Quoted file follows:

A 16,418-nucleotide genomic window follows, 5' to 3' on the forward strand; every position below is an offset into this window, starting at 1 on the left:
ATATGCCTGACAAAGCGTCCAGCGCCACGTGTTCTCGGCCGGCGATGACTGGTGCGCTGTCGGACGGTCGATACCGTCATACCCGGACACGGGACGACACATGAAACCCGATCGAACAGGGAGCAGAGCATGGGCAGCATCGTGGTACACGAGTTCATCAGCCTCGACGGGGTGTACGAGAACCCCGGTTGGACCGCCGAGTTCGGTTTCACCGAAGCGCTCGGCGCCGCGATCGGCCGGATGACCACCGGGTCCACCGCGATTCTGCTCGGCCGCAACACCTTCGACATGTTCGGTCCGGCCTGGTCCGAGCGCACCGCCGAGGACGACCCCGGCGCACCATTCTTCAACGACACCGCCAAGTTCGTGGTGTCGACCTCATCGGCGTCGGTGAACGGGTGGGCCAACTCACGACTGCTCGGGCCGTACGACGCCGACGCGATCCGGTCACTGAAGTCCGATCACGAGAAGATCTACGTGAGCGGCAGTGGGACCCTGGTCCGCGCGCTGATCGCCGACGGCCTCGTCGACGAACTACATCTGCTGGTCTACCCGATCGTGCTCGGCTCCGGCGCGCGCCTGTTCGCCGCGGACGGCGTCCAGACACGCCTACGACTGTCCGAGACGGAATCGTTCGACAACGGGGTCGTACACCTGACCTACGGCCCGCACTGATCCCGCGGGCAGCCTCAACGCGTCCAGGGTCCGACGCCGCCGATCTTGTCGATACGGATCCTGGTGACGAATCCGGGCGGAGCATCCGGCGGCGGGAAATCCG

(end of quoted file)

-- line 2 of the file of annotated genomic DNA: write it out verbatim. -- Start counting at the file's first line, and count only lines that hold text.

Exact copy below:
ATATGCCTGACAAAGCGTCCAGCGCCACGTGTTCTCGGCCGGCGATGACTGGTGCGCTGTCGGACGGTCGATACCGTCATACCCGGACACGGGACGACACATGAAACCCGATCGAACAGGGAGCAGAGCATGGGCAGCATCGTGGTACACGAGTTCATCAGCCTCGACGGGGTGTACGAGAACCCCGGTTGGACCGCCGAGTTCGGTTTCACCGAAGCGCTCGGCGCCGCGATCGGCCGGATGACCACCGGGTCCACCGCGATTCTGCTCGGCCGCAACACCTTCGACATGTTCGGTCCGGCCTGGTCCGAGCGCACCGCCGAGGACGACCCCGGCGCACCATTCTTCAACGACACCGCCAAGTTCGTGGTGTCGACCTCATCGGCGTCGGTGAACGGGTGGGCCAACTCACGACTGCTCGGGCCGTACGACGCCGACGCGATCCGGTCACTGAAGTCCGATCACGAGAAGATCTACGTGAGCGGCAGTGGGACCCTGGTCCGCGCGCTGATCGCCGACGGCCTCGTCGACGAACTACATCTGCTGGTCTACCCGATCGTGCTCGGCTCCGGCGCGCGCCTGTTCGCCGCGGACGGCGTCCAGACACGCCTACGACTGTCCGAGACGGAATCGTTCGACAACGGGGTCGTACACCTGACCTACGGCCCGCACTGATCCCGCGGGCAGCCTCAACGCGTCCAGGGTCCGACGCCGCCGATCTTGTCGATACGGATCCTGGTGACGAATCCGGGCGGAGCATCCGGCGGCGGGAAATCCG